10. ‘Good, O Fintan,’ said they ‘We are the better for every neglect [?] which we may cause thee, and we should like to know from thee how reliable thy memory is.’ ‘That is no hard matter,’ said he. ‘One day I passed through a wood in West Munster in the west. I took away with me a red yew berry and I planted it in the garden of my court, and it grew up there until it was as big as a man. Then I removed it from the garden and planted it on the lawn of my court even, and it grew up in the centre of that lawn so that I could fit with a hundred warriors under its foliage, and it protected me from wind and rain, and from cold and heat. I remained and so did my yew flourishing together, until it shed its foliage from decay. Then when I had no hope of turning it even so to my profit, I went and cut it from its stock, and made from it seven vats and seven ians and seven drolmachs, seven churns, seven pitchers, seven milans, and seven methars with hoops for all of them. So I remained then and my yew vessels with me until their hoops fell off through decay and age. Then I re-made them all, but could get only an ian out of a vat, and a drolmach out of an ian, and a churn out of a drolmach, and a pitcher out of a churn, and a milan out of a pitcher, and a methar out of a milan. And I swear to Almighty God I know not where those substitutes are since they perished with me from decay.’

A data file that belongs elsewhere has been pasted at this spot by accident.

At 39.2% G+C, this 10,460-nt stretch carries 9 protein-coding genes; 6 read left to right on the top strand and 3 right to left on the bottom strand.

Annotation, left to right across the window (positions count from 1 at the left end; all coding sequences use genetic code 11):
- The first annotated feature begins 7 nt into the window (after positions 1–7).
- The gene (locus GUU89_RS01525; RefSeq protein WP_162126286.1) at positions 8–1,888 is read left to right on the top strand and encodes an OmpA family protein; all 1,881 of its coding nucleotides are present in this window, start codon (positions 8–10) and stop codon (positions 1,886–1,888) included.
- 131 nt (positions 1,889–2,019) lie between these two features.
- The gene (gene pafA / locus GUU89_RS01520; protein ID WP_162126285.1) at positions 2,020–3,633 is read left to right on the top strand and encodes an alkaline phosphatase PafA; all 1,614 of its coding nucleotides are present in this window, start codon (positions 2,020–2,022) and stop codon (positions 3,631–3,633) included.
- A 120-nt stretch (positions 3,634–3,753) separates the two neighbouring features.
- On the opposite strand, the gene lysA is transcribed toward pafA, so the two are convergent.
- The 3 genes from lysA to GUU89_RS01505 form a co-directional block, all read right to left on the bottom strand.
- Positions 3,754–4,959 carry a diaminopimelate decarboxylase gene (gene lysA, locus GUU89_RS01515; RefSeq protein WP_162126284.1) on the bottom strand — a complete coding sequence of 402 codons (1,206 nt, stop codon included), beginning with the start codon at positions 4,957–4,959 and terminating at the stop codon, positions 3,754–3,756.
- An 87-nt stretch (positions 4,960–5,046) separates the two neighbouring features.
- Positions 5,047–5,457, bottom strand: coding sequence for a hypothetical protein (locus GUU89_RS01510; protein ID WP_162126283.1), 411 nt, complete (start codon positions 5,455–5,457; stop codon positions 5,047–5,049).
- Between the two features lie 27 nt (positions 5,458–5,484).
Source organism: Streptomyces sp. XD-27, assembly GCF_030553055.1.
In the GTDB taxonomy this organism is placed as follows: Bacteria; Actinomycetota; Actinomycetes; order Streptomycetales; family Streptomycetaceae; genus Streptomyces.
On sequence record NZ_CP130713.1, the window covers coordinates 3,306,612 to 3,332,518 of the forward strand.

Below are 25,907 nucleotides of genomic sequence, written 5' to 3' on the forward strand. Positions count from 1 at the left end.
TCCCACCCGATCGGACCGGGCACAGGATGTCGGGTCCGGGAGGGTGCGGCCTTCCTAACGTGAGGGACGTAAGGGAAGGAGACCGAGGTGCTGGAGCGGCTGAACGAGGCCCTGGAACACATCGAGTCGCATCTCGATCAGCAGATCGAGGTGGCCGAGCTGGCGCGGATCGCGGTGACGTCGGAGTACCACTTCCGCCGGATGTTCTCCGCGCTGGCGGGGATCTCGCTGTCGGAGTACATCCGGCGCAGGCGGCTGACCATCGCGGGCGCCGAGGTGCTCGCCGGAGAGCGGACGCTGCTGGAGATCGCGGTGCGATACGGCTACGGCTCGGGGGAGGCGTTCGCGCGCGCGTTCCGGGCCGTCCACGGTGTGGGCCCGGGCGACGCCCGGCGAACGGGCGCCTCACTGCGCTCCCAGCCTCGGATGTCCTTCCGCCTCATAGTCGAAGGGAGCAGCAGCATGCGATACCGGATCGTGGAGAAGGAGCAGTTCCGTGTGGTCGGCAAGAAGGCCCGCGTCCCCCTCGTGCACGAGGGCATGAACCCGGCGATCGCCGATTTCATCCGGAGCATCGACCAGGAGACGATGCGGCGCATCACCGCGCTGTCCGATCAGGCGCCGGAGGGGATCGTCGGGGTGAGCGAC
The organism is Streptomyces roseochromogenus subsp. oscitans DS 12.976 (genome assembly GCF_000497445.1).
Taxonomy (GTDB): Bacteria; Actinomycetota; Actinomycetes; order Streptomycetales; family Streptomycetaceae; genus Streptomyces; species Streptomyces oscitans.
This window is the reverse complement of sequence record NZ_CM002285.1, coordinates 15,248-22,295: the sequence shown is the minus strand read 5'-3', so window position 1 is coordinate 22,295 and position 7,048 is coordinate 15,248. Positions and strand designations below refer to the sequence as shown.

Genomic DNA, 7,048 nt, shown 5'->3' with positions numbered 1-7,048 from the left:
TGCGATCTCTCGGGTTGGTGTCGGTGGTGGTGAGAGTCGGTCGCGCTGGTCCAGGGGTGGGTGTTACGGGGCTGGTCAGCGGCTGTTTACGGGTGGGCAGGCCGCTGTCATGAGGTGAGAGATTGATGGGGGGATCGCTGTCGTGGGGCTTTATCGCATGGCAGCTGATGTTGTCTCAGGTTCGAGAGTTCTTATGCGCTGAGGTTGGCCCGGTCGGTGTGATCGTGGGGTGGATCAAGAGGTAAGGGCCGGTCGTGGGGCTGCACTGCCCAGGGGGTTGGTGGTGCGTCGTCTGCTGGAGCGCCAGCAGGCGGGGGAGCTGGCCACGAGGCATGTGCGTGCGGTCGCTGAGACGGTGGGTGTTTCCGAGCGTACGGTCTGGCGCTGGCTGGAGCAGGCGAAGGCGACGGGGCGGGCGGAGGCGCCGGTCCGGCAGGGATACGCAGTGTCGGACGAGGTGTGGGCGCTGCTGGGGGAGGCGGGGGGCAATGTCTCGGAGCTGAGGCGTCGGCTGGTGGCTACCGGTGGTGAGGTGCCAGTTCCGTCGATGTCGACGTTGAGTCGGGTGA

11. ‘Thou art indeed venerable,’ said Diarmait. ‘It is transgression of an elder’s judgement to transgress thy judgement. And it is for that reason we have summoned thee, that thou shouldst be the one to pronounce just judgement for us.’ ‘It is true, indeed,’ said he, ‘that I an-i skilled in every just judgement that has been given from the beginning of the world until this day.’ And then he made the following lay:
12. I know in this way,
no foolish one will find it,
the first judge, boasting and no concealment,
who pronounced without fault the first judgement.
Judgement on the Devil over Druim Den.